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Backpackers tried to save 1 of 2 fallen hikers at Mount Hood, frantic 911 calls show

Mt. Hood rises above the clouds March 17, 2016 near Portland, Oregon. (Don Emmert/AFP/Getty Images)

PORTLAND, Ore. — Backpackers frantically tried to save the life of one of the two young Portland women who apparently fell to their deaths at Mount Hood, a series of calls to Clackamas County 911 show.

The hikers diverted shallow creek water from the unconscious yet breathing victim, covered her in a reflective blanket for warmth, spoke to her to urge her to live and performed cardio pulmonary resuscitation while coached over the phone by a 911 dispatcher.

But their efforts weren’t enough.

The last of the 11 calls to 911, more than four hours after the first, focused on leading rescuers to the site to recover the bodies.

Professional and volunteer first responders on Saturday night found best friends Emma Place and Emily Lang, both 19, at the bottom of a cliff at least 100 feet high. It’s not clear which woman was still alive when hikers first arrived.

The pair had set up a tent off the Timberline Trail in or near Paradise Park, about 6 miles west of Timberline Lodge. It’s not known how they fell. The Clackamas County Medical Examiner’s Office has ruled that both women died of blunt force trauma.

Two people in a group of backpackers — a man and a woman — appeared to have been the primary phone contacts for Clackamas County 911 dispatchers. The Oregonian/OregonLive obtained recordings of the calls through a public records request. Efforts to reach the two hikers on Thursday weren’t successful.

At the beginning of the first call, before connecting with a dispatcher, the woman said, “Where are we?! Where are we?! Where are we? Paradise loop?”

When she’s connected to the dispatcher about 5:40 p.m. Saturday, she says, “We are around Mount Hood on the Paradise Loop Trail and there are some people who are on some rocks and they are not moving. It looks like they’ve fallen … we’ve been yelling at them and they’re not moving.”

The man gave a rough location and said two other members of the hiking group had gone down to check on the two people.

“They’re almost down there now. They’re getting down there to check to see if they’re OK. I don’t think they’re OK.”

Before the first call ended, the dispatcher told the callers to not hang up so that she could try to get the longitude and latitude of their location through their cellphone. The man also repeatedly described the location.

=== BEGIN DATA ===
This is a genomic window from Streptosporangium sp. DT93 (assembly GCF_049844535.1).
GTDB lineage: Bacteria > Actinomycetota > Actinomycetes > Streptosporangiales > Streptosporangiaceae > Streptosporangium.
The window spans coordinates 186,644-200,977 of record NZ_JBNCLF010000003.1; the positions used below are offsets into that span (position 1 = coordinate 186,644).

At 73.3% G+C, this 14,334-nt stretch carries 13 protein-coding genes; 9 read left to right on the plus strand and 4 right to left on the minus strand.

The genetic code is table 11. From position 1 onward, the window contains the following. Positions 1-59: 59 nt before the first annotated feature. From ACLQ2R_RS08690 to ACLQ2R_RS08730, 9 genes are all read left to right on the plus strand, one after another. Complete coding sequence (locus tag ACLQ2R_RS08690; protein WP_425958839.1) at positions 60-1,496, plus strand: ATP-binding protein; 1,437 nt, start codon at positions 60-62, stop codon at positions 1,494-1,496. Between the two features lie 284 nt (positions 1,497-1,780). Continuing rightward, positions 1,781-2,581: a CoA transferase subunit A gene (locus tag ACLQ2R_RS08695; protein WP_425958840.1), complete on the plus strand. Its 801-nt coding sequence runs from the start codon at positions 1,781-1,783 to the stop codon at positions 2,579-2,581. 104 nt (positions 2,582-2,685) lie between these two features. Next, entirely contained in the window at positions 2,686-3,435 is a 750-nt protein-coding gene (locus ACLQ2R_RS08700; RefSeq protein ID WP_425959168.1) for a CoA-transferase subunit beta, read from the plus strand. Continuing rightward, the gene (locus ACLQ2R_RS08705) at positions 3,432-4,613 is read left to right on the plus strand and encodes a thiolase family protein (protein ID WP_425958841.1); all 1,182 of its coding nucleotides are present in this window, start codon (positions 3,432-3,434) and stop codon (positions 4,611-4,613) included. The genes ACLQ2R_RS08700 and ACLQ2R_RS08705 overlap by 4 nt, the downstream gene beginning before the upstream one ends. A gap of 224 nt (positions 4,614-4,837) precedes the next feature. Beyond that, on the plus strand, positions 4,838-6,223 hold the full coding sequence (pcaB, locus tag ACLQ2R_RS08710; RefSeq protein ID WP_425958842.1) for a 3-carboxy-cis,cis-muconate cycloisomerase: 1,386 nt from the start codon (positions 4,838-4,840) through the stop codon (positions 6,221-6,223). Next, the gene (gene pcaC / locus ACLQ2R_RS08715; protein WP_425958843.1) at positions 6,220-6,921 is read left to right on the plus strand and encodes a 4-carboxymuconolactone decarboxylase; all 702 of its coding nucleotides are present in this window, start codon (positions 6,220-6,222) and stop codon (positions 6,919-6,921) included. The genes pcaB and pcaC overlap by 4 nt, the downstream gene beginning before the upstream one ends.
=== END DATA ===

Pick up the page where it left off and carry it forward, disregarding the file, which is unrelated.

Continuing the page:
“They’re down at the patients now,” the man said to the dispatcher, apparently watching the scene from a perch above the victims.

“I think one of them is still alive,” he said.

“Hang on, hang on one second,” he then said, before yelling away from the phone, “Josh! Is she still alive? How about the other one?”

In the second call to 911, the woman told a dispatcher that the driver’s licenses of both victims had been found and shared their names, hometowns and dates of birth.

The woman also said one of the victims had no pulse and the other one is “not responsive. She’s breathing now.”

She said someone in her backpacking group hiked down to the breathing victim to place a reflective blanket on her to keep her warm.

In the seventh phone call the man further described the location.

“Those poor girls, those poor girls,” he said in a pause in the conversation.

Then he said, “We’re constantly talking to her and telling her to hang on, even though she may be unconscious. But she may hear us. I don’t know.”

In the eighth phone call, he said, “She stopped breathing.” And the call ended.

The man called back and said again that the young woman wasn’t breathing, adding that she had no pulse.

“Do you feel like the patient is beyond help?” the dispatcher asked. “Do you want to start chest compressions? We have an (American Medical Response) reach-and-treat team in the field. Do you want to start chest compressions?”

The dispatcher then relayed CPR instructions to him and he repeated them to someone else pressing on the victim’s chest.

In the final phone call, the woman told the dispatcher her location and said she would continue to blow a whistle in three long blasts every five minutes.

Lang and Place graduated in 2016 from St. Mary’s Academy in Portland.

Lang attended Western Washington University in Bellingham, Washington, and Place went to Gonzaga University in Spokane, Washington.